1. Question Readers ask good questions about the things they read. Questions help readers clarify their understanding.
What kinds of questions do they ask? Just about anything that comes to mind: why something is happening or not happening, why a character feels or acts a certain way, things we wonder about or are confused by, words we may not know the meanings of, and so on.
2. Predict Readers make guesses about what is coming up next. Predicting helps readers sort out important information from unimportant information, it helps them organize their thinking as they encounter new material.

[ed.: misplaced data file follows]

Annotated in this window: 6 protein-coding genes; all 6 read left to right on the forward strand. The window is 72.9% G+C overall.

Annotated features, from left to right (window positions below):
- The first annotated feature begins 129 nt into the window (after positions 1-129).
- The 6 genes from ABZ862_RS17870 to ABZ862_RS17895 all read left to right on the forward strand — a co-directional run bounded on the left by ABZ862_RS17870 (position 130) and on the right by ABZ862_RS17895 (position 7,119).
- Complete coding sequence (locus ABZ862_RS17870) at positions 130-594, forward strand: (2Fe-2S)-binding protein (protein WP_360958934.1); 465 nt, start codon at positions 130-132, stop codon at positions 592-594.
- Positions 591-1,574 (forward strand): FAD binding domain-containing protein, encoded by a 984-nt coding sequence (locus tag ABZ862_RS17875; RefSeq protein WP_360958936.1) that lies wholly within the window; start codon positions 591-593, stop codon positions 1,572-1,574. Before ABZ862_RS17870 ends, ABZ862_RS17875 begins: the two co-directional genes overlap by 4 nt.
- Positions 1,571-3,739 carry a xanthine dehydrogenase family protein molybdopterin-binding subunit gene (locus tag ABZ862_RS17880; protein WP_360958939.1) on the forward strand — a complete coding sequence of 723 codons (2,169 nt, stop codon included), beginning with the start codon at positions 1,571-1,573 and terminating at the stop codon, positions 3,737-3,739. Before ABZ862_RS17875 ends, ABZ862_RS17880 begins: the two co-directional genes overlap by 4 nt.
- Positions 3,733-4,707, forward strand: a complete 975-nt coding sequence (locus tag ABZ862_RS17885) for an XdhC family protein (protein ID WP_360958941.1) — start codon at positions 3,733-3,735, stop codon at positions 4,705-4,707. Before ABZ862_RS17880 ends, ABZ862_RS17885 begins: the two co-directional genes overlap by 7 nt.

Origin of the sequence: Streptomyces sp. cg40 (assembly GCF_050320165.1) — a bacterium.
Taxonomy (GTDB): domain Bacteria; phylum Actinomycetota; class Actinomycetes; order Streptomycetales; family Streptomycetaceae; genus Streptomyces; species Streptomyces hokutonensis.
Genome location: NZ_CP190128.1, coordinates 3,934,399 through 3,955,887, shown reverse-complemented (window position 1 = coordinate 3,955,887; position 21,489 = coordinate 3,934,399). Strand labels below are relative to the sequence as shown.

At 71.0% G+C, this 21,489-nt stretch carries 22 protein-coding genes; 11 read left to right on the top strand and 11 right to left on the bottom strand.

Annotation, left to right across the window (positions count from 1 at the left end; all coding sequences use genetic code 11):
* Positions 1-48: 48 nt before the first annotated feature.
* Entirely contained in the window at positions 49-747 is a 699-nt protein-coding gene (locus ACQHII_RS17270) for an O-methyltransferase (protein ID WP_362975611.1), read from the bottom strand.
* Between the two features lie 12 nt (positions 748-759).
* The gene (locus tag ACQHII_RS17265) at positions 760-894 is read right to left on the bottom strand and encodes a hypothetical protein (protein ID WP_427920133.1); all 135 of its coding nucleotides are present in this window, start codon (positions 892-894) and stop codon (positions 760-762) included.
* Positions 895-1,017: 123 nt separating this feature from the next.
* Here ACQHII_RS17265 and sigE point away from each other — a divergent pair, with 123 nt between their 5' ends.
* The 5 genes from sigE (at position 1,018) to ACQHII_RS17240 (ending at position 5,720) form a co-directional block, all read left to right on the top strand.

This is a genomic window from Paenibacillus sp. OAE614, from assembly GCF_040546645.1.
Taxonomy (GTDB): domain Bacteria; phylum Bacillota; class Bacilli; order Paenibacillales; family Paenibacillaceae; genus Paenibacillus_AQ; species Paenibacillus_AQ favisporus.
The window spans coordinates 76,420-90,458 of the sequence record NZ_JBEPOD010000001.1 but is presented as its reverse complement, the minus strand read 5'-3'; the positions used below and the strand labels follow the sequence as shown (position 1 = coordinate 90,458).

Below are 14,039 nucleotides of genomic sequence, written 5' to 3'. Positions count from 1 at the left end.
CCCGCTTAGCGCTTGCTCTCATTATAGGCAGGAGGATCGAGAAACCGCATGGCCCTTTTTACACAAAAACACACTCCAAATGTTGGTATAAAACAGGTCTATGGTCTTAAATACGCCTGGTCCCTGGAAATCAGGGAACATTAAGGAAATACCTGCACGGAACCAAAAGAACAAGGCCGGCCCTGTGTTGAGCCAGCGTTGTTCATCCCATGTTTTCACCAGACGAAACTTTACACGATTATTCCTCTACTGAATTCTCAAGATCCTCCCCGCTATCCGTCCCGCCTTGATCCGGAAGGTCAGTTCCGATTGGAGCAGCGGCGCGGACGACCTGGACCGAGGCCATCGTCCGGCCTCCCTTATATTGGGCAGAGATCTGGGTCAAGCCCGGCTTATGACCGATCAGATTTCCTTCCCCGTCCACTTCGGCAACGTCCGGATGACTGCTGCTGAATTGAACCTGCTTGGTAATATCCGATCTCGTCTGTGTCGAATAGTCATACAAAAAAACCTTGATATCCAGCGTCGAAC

3. Infer Readers figure out things about what they read that are not actually written in the text. There is almost always more to a story than just the words on the page. Often, writers leave “clues” that good readers can use to discover important information.
4. Connect Readers think about what their reading reminds them of. We cannot help but be reminded of our own lives as we read. We are also reminded of similar things we have read in other texts and other parts of the same text we are reading at the time.
5. Feel Readers have feelings while they read, they express emotions. Much of the meaning we get from a piece of writing comes from the emotions we feel when read it.
6. Evaluate Readers make judgments while they read. Is this good? If so, what is good about it? The evaluations they make help them decide whether or not what they are reading is valuable and, if so, how they might use it.